In any event, you must agree, however, that the Orthodox nous
is indeed different from the Platonic or Aristotelian? The inanity lies rather in word choice obsession seeing as neither I nor Blavatsky have suggested the words to have the ascribed Theosophical meaning in every selection of archaic literature.
Actually, I was more interested in a rational and objective reason for which all men could/should believe a certain claim (the "septenary", etc.) made by Theosophy to be true. For instance, all of Christianity stands or falls with the fact of Christ's resurrection according to St. Paul. If it didn't happen, then all the rest can be dismissed as vain hope and empty speculation.
Which is fundamentally a question of "why Theosophy?" I don't know of any reason to believe in the septenary apart from it [Theosophy]. The question is ultimately "was Blavatsky a liar/fraud?". This I can say with an emphatic no. I say this from the overwhelming number of accurate observations/predictions on her part (scientific, religious, otherwise) to the immense complexity of the phenomena surrounding her and people who knew her (indeed too complex for mere legerdemain) to the wonderful history of her life (of which slanders against are easily refuted) to the utter soundness of her logic and reasoning. If she was truthful, then it only further confirms the Masters exist. From there, I can accept their teachings. This, of course, says nothing of the more spiritual and fulfilling dimension of Theosophy, but of its intellectual merit alone.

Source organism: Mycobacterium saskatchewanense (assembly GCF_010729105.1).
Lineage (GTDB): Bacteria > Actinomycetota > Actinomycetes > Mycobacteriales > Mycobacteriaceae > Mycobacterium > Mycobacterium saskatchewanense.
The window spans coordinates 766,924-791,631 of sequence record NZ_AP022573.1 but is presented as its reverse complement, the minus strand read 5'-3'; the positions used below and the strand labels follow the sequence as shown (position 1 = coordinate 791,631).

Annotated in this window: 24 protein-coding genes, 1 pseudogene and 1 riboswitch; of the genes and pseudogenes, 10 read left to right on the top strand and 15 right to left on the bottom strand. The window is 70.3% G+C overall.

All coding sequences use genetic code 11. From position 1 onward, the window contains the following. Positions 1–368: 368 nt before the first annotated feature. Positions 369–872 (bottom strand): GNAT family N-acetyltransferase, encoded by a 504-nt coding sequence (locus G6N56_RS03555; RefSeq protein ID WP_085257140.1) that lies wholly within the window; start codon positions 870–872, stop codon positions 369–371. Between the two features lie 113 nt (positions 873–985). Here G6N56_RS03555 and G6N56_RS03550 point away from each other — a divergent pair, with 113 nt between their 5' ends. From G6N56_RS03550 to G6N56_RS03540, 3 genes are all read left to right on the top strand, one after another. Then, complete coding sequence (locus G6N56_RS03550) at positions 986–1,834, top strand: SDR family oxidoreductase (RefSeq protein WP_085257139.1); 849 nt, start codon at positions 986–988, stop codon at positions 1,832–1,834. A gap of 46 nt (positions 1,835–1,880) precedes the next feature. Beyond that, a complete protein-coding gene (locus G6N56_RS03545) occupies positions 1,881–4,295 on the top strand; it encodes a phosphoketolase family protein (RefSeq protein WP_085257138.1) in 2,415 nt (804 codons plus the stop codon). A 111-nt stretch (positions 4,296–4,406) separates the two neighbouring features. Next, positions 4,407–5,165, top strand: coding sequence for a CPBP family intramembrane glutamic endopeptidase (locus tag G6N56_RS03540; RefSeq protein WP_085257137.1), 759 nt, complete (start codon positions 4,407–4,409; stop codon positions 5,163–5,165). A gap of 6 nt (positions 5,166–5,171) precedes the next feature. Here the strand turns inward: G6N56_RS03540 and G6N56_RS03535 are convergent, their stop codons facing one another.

I am pretty sure that doctrine was not taught by the historical Buddha, since the Sutra you mention is a much later apocryphal source peculiar to Pure Land Buddhists in China and some Japanese sects.